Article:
Responsible travel tip: Fuel up at St Davids’ sustainable restaurants. Insects are a green (and brown) alternative to meat at The Bug Farm, whose buzzing wildflower meadow is harvested to stock its Grub Kitchen. Try mixed insect pakoras or spiced cumin and mealworm hummus. An eco-conscious shop and seasonal restaurant in The Really Wild Emporium serves wild plants and seaweed foraged from Pembrokeshire, including laver, pepper dulse and rock samphire.

3. Malaysian Borneo

Swing into the Sabah rainforests for sightings of the increasingly rare orangutan. These rust-red primates are found only in the Indonesian islands of Sumatra and Borneo — the latter shared by Indonesia and Malaysia.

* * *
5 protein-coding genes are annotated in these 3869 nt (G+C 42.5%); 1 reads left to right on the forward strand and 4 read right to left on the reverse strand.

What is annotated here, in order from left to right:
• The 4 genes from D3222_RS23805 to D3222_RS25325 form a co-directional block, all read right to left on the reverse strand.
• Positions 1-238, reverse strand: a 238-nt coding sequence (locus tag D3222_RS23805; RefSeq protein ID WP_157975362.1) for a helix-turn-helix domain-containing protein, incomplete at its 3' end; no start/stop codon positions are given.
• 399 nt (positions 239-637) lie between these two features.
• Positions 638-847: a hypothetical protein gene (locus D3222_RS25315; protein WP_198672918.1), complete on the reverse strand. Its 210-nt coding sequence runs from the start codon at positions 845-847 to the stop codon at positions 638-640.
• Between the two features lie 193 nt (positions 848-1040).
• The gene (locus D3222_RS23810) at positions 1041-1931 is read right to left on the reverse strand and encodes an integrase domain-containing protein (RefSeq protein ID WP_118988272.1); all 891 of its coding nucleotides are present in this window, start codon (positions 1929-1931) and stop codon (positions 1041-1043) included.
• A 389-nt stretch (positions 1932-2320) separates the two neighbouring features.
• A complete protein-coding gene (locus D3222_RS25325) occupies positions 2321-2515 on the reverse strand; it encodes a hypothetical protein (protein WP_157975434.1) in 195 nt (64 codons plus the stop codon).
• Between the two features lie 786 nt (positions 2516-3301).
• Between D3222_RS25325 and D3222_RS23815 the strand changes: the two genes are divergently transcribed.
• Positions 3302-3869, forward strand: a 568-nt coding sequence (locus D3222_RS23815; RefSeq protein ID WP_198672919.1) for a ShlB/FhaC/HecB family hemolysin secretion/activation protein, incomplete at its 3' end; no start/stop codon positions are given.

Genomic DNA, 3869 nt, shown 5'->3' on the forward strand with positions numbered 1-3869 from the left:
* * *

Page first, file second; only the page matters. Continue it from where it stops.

Borneo is one of the few dry spots in Southeast Asia this month, basking amid warm and humid days. It’s also fruiting season, which coaxes the arboreal apes down from the canopy to feast on the forest floor. Keep your eyes peeled as you head along Sabah’s Kinabatangan River and through the lush Danum Valley.

Slow things down on remote Selingan Island, where turtle-hatching season is starting. A pinprick off the northeast Bornean coast, it’s one of three islands that form Turtle Islands National Park, a conservation sanctuary for green and hawksbill turtles since 1977. Only 50 visitor permits per day are issued for Selingan Island and all visitors are required to stay the night there — no bad thing, because as darkness falls, turtles slink ashore to lay eggs in the velvety sand. Guests can also help release turtle hatchlings into the sea.